Indian fishermen traditionally trawl for sardines, tuna, hilsa, and catfish. But a new government program now finds them scouring for an unusual but enormous catch: trash.
Fisheries caught more than 25 tons of ocean plastic over the last 10 months as part of an initiative called Suchitwa Sagaram, or “Clean Sea,” sorting the load for recycling that will turn used bottles and bags into roads back on land, World Economic Forum reports.
“Pulling the nets out of the water is extra effort, with all this plastic tangled in them,” said Xavier Peter, a shrimp and fish trawler, in an interview with National Geographic regarding the new initiative. “It’s a bit like trying to draw water from a well — your bucket is somehow being weighed back down.”
But the effort is worth the huge yield. India’s 1.3 billion citizens use an average 11 kilograms of plastic each year, much of which has been historically discarded into the Arabian Sea and Indian Ocean nearby, according to World Economic Forum. Now, fishing communities are regularly sorting and shredding the plastic garbage, and converting it into material used for road surfacing.
The program is intended to solve two problems at once: destructive ocean pollution and affordable roadways.
According to a study by the Helmholtz Centre for Environmental Research, India's Indus and Ganges rivers carry the second- and sixth-highest amounts of plastic debris to the ocean, noted World Economic Forum. And the Indian Ocean is listed as having the second-highest amount of plastic in the world.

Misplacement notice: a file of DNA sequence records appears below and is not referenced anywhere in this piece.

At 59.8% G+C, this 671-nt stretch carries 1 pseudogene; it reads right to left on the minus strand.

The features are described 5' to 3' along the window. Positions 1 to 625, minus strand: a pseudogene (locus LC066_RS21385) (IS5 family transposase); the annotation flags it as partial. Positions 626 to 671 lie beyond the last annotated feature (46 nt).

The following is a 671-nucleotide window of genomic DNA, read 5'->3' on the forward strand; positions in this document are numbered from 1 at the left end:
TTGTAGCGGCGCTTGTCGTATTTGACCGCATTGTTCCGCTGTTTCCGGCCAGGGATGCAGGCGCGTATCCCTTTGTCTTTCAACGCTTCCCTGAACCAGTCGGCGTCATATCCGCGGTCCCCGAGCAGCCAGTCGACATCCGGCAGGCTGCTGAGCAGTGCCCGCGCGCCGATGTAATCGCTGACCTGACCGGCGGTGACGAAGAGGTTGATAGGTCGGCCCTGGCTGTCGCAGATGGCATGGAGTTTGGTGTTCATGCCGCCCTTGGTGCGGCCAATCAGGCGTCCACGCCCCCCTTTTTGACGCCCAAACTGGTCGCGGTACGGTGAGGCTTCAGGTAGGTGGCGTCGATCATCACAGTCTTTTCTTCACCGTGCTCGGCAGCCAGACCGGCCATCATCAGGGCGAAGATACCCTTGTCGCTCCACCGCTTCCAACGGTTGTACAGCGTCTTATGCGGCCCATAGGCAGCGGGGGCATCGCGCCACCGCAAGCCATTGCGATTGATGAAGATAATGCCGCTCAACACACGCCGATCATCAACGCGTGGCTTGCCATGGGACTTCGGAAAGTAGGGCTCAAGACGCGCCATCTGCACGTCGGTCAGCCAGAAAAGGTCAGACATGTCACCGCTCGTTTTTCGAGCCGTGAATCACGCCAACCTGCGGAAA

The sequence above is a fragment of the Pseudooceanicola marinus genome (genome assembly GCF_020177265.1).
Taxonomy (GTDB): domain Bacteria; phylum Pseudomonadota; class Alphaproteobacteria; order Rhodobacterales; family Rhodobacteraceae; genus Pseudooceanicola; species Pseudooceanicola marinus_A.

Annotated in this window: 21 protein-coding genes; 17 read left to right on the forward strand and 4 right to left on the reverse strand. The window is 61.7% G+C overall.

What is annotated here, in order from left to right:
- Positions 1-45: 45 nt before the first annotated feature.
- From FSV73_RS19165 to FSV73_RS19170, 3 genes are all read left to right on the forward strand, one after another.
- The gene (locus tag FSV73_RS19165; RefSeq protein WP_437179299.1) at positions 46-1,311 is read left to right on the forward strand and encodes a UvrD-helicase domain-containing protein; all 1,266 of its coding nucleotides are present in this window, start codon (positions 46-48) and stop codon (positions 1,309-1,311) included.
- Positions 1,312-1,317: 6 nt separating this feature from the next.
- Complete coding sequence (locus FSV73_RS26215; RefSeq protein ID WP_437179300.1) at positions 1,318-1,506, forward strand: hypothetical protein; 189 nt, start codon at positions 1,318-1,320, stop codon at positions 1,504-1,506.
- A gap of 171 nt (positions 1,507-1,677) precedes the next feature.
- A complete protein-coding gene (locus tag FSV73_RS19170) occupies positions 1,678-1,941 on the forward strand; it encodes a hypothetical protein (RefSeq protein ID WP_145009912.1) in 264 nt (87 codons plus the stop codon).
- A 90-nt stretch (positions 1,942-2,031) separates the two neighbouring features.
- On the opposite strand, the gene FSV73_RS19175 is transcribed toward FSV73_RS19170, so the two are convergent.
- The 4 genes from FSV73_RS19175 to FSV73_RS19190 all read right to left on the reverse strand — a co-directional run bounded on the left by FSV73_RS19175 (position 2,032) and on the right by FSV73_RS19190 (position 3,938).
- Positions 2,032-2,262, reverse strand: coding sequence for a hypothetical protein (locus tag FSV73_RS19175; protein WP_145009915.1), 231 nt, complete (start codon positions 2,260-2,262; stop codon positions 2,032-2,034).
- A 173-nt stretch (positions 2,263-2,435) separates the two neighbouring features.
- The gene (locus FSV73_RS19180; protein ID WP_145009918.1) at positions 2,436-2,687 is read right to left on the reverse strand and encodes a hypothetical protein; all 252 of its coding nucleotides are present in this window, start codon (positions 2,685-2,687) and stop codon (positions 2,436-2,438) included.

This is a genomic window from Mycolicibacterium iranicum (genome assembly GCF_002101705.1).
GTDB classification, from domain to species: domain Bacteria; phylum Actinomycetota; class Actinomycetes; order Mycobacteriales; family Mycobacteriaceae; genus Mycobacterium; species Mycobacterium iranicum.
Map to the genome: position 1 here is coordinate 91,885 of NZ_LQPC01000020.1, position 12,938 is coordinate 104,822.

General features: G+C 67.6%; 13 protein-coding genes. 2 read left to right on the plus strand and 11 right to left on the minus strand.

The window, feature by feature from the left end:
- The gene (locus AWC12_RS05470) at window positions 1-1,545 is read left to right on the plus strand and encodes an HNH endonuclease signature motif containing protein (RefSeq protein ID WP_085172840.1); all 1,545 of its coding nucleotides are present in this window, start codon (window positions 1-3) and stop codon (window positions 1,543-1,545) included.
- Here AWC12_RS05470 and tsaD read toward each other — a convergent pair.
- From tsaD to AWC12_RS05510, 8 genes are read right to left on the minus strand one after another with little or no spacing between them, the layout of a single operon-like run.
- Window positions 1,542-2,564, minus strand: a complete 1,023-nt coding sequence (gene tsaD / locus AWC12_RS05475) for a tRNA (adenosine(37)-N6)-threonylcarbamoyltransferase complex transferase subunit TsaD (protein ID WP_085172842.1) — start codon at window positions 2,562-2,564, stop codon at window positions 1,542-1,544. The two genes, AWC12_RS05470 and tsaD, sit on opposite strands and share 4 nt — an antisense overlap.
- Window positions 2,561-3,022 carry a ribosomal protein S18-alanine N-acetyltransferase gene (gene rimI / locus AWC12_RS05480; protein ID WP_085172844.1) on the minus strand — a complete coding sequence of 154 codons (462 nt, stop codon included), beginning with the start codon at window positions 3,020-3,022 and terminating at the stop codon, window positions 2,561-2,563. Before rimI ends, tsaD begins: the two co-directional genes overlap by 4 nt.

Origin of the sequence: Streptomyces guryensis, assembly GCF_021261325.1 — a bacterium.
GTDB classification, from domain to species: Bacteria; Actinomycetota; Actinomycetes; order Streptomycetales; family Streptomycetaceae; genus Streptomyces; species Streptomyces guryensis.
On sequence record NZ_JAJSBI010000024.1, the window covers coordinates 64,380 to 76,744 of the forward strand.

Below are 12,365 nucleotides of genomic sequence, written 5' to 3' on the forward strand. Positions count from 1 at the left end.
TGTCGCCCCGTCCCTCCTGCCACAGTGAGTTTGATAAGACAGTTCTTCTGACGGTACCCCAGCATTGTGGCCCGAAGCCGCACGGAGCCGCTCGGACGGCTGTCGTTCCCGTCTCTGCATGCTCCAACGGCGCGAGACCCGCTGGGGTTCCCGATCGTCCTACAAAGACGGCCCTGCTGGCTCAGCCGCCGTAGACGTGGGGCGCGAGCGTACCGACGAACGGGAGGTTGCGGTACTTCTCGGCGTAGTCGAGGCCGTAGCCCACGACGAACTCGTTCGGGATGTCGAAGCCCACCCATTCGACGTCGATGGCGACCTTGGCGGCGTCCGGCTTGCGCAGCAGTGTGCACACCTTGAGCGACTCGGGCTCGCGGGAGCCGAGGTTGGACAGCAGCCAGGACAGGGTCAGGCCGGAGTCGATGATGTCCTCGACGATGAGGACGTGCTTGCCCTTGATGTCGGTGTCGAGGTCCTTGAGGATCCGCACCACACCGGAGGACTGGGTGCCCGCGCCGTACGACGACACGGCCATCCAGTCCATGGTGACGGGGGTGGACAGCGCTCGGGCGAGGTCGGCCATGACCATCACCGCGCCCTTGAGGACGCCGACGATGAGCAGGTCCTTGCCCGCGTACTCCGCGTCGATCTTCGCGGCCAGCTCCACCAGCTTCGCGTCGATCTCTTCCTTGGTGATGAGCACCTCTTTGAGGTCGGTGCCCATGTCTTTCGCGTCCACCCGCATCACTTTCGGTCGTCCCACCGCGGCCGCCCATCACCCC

Meanwhile, recycled plastic is a much cheaper alternative to conventional plastic additives for road surfacing that can withstand the region’s brutal heat. Every kilometer of plastic road uses the equivalent of 1 million plastic bags and costs 8% less than a conventional road would to pave.
For the fishermen, the biggest bonus of Suchitwa Sagaram is that it may eventually improve local fish populations.
Many types of fish inadvertently consume and are poisoned by plastic in the ocean, while other sea life gets caught in and strangled by it. Some large swaths of plastic on the sea bed have even been known to block species’ access to their breeding grounds, according to National Geographic.
“It is affecting our work,” said Peter Mathias, who heads a regional union for fishing boat owners and operators in Kerala, in an interview with the magazine. “So in this way it’s our responsibility, and necessary for our survival as fishermen to keep the sea clean.”
And it is proving effective.
“So far, they have removed 10 tons of plastic bags and plastic bottles and 15 tons of discarded nets, plastic ropes, and other plastic items from the sea,” says Johnson Premkumar, program officer for training with the Suchitwa initiative, in a UN report. “Even though it is a small group of fishermen, they have freed the sea from 25 tons of plastic waste.”